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Reviewed by Glenn Barnett
By Marconi M. Dioso
Dorrance Publishing, Pittsburgh, Pa., 2004

In 1898 U.S. Navy Rear Admiral George Dewey steamed into Manila Bay and fired off a few shots at the Spanish fleet. Spain promptly surrendered and sold her colonial possession of the Philippines to the United States. That, at least, is how American history books tell it.

There is a lot more to the story. A Trilogy of Wars, by Marconi M. Dioso, is an in-depth exploration of the momentous events in the Philippines between 1896 and 1902, when the people rose up against their foreign occupiers–first the Spanish and then the Americans. Trilogy begins by briefly sketching the 3 ½ centuries of Spanish rule in the Philippine archipelago. During that time the Spanish had to stave off invasions by the Chinese, the Dutch and the English and suppress periodic uprisings by the Filipinos themselves.

The rebellion of 1896 began with intellectual and, surprisingly, Masonic influences. Rebels organized themselves into secret cells and recruited the peasantry before exploding into violence. The underlying causes of the uprising were similar to tensions leading up to indigenous rebellions throughout the colonial world. The people were second-class citizens in their own country. Career options were limited, and the colonial masters practiced rampant racism. In addition, the Philippine people had become devoutly Catholic, but the priesthood was denied them. Spanish priests, who often served as auxiliaries in the Spanish military, ruled their parishes like feudal fiefdoms and their parishioners like serfs.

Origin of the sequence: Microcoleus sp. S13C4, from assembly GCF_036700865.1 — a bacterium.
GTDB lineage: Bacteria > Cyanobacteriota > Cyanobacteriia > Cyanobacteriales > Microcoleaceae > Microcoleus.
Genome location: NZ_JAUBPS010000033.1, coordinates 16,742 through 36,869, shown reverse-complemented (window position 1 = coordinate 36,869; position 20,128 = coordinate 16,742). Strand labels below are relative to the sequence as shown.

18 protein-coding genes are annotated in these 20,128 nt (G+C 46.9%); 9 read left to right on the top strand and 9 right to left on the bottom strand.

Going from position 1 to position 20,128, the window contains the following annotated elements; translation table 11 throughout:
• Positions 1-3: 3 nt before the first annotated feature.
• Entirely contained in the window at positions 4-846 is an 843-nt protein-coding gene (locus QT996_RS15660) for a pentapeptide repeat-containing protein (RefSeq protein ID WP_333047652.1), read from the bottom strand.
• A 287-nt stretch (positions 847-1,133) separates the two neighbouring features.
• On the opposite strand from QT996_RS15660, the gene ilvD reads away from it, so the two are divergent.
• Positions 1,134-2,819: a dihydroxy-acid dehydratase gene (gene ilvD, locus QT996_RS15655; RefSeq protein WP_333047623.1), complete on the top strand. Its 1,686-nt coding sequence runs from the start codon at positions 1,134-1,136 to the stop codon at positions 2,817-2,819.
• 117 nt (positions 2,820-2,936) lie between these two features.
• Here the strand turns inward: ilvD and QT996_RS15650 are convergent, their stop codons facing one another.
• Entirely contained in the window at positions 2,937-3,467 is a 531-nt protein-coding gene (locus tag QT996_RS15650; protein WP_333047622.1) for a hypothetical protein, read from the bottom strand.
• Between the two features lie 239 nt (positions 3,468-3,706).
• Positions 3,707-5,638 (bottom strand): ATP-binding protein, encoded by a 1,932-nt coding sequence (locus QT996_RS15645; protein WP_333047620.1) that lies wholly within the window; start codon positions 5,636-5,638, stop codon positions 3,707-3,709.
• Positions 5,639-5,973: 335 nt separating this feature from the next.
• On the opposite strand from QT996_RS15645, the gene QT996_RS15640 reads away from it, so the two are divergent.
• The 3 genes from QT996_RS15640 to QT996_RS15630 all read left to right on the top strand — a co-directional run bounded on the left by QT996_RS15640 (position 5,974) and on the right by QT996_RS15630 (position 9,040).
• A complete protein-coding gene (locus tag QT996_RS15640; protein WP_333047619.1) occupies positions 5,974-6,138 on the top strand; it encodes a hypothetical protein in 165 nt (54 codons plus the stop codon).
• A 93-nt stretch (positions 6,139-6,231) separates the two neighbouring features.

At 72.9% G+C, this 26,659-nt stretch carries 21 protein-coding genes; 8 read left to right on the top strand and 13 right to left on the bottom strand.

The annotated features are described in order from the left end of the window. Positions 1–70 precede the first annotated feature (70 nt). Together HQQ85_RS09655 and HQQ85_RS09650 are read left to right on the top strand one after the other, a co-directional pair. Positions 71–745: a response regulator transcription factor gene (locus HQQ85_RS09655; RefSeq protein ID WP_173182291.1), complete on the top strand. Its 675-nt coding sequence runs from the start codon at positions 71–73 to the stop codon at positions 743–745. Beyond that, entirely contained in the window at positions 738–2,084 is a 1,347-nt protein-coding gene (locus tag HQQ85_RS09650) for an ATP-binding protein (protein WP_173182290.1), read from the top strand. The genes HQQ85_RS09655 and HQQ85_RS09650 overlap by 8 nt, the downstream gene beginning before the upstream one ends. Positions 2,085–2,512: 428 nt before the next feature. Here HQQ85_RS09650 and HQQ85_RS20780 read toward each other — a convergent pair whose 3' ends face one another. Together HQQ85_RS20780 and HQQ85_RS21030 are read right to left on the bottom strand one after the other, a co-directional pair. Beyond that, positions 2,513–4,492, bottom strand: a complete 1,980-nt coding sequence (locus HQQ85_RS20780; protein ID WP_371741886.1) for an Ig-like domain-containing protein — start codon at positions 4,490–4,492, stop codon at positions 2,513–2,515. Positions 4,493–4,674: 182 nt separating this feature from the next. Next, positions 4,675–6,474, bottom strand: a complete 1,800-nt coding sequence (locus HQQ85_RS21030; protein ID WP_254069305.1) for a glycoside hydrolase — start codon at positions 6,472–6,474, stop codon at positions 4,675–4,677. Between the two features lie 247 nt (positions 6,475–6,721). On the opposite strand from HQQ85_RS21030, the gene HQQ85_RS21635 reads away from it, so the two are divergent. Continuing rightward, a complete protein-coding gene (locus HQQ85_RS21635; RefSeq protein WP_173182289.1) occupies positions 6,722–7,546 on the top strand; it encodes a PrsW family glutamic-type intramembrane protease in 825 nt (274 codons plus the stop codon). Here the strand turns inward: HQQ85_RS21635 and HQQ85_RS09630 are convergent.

No sooner had the Spanish crushed the Philippine rebellion and exiled its leaders than Admiral Dewey showed up to rekindle hostilities. The Americans unleashed the Philippine patriots on the Spanish, but they proved too successful in taking over the countryside, and threatened to form their own independent government.

Philippine independence was not part of the American plan. President William McKinley even thought of selling the islands to another European power. The new occupiers soon found themselves at war with the Filipino Republicans. The U.S. military employed more than 69,000 troops backed by modern cannons and Gatling guns against its adversaries. They demonstrated an unflinching willingness to kill suspected enemy fighters, burn villages and food stocks and conduct a brutally effective counterinsurgency.

Dioso relates the story of the six-year insurrection with mind-numbing thoroughness. Each battle, siege and raid is described. The reader learns about homemade weapons, guns captured, huts burned, rivers forded and casualty lists. Nevertheless, the author’s gift as a writer (his narrative style resembles that of Shelby Foote) holds the attention of the reader through the jungle of minutia. While Trilogy is burdened with incessant detail, it is a one-stop shop for anyone interested in the events that shaped Philippine independence.